Utah Foreclosure Process ExplainedMay 9, 2018
The first thing that a borrower facing foreclosure in Utah must understand is the legal process surrounding foreclosure. A borrower must know whether the state where his/her real property is located in a judicial or non-judicial foreclosure state. The difference being a judicial foreclosure state requires foreclosures to be processed through the court system. In this system, the lender will file a complaint, which the borrower will be given notice of and have an opportunity to be heard in court. In contrast, a non-judicial foreclosure state allows a lender to initiate foreclosure proceedings outside of the court system pursuant to requirements set in state statute. Lenders are given much more power in the foreclosure process in a non-judicial foreclosure state. Utah allows for judicial or non-judicial foreclosure. Learn more about the Utah foreclosure process.
The Utah Foreclosure Process
In addition to knowing which foreclosure system applies to your mortgage it is important to know the following terms and how they can apply to your mortgage:
(1) Quiet Title
this is an action which can be initiated to remove a cloud of title from real property and allow the plaintiff to establish his/her right to the property against all others. This can be used by a borrower to establish title to the property when the lender cannot produce a note evidencing the lien.
(2) Forensic Audit
This tool is provided by experienced professionals who examine all of the documents surrounding a mortgage to make sure that the lender has complied with all applicable laws and regulations. A forensic audit can be a very important tool to a borrower fighting foreclosure.
This is a term which describes the practice of lenders who assemble mortgages into pools and create financial instruments secured by these mortgages to sell to investors. The financial instruments created by this process are called mortgage-backed securities (MBS).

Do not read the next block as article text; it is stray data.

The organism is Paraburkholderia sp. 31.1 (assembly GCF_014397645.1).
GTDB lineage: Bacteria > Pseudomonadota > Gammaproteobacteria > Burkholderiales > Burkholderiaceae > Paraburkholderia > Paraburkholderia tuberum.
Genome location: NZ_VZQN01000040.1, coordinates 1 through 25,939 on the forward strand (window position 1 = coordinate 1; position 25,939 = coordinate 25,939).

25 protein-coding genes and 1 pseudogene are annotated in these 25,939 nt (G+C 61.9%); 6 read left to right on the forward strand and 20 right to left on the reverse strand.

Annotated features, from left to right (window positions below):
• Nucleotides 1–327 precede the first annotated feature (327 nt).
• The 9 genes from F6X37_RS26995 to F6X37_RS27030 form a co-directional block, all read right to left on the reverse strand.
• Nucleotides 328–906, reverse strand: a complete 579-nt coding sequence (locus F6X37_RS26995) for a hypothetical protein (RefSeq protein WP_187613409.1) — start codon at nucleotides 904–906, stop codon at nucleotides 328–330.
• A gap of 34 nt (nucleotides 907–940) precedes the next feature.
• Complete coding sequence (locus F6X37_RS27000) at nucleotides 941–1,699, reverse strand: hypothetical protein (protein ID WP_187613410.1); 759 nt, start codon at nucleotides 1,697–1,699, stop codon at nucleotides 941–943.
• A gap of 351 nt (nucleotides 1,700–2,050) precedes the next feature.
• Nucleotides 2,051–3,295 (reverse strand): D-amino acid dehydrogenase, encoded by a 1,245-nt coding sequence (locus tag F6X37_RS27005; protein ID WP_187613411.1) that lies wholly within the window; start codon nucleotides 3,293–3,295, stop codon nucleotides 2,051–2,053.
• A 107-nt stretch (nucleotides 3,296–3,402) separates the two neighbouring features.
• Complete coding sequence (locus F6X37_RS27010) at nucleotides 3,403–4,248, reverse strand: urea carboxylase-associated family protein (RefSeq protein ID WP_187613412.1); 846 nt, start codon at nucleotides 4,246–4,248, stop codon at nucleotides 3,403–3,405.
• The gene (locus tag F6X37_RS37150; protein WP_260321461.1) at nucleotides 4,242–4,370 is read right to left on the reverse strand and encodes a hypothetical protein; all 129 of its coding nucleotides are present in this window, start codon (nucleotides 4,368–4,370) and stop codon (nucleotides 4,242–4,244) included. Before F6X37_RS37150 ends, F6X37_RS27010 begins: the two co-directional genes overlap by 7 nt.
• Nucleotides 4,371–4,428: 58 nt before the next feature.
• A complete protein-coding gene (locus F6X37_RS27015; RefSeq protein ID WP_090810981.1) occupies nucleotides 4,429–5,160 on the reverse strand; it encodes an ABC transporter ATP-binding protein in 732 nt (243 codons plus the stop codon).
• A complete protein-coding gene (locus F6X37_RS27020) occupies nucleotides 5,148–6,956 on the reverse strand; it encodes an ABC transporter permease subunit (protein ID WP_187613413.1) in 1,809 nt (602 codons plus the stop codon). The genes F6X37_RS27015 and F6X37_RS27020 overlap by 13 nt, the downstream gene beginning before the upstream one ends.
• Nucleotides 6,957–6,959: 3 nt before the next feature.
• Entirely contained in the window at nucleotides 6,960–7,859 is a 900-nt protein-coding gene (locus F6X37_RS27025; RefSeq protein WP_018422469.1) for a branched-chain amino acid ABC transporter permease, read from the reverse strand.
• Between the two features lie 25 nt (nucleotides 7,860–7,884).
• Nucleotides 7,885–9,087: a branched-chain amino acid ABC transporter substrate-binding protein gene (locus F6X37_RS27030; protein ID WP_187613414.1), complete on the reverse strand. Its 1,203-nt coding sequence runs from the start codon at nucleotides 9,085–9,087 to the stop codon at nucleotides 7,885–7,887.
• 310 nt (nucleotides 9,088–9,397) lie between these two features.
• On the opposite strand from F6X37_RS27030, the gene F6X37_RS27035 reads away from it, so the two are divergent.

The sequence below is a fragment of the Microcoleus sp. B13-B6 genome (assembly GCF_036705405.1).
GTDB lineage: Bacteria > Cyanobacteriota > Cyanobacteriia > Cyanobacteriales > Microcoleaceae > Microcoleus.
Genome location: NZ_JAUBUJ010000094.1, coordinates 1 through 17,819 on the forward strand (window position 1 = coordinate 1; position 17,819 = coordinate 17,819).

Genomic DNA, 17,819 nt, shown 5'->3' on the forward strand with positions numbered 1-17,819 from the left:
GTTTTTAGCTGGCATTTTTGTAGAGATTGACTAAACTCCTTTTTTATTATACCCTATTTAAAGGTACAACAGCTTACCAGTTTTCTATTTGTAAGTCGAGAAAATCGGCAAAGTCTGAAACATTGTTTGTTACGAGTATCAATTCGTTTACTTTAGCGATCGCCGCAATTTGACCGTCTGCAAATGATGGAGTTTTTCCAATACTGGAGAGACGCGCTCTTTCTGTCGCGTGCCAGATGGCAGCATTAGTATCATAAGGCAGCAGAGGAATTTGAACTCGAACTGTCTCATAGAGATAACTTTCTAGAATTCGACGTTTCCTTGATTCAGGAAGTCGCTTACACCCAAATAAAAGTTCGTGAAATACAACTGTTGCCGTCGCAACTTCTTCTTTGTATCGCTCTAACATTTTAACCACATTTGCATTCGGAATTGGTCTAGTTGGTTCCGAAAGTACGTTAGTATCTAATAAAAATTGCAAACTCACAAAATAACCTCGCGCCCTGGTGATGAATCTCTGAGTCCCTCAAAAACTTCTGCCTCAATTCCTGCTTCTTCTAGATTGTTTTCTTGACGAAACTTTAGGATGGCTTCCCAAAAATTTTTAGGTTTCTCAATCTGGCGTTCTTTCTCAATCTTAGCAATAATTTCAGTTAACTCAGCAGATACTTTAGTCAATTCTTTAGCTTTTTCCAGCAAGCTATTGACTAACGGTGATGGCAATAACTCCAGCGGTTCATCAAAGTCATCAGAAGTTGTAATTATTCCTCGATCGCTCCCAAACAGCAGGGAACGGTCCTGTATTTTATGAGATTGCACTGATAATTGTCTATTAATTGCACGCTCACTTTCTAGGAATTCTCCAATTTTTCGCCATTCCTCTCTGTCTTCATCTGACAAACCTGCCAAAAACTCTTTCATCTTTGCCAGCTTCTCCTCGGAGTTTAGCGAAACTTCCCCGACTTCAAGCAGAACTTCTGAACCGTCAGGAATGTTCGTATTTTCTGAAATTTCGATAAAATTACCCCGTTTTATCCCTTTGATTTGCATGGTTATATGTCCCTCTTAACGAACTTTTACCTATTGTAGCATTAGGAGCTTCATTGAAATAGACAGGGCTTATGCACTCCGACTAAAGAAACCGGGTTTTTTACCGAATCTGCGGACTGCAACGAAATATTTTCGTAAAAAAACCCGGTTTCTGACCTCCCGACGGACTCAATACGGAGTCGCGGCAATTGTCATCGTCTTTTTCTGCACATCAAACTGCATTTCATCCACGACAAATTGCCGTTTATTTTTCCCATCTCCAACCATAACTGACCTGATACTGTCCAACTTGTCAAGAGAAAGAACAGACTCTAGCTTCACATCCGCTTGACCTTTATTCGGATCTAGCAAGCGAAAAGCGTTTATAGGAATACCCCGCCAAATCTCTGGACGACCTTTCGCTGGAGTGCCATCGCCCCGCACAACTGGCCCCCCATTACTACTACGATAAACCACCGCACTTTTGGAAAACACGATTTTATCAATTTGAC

(4) Lost Note
This term refers to the common practice of lenders asserting that a borrower’s mortgage note has been lost and therefore cannot be produced to the court in a foreclosure proceeding. This has become a common practice due to the frequent transfer of mortgage notes and lack of proper documentation.
(5) Improperly Transferred Note
This term refers to the common practice of lenders disregarding state law in the transfer of mortgage notes. State laws require mortgage note assignments to be recorded in the proper county offices. It has become common practice for lenders to ignore this requirement due to the desire to sell mortgages as quickly as possible through various entities.
(6) Lender Liability
This term refers to the possibility of a borrower being able to seek damages against a lender who engages in impermissible practices regarding the borrower’s mortgage. Due to the mass securitization of mortgages and careless documentation by lenders, borrowers may now have more grounds to assert lender liability.
Borrowers facing foreclosure require help from an experienced legal professional who can navigate the complexities involved in the foreclosure process. Contact us today for the legal guidance that you need in order to save your home.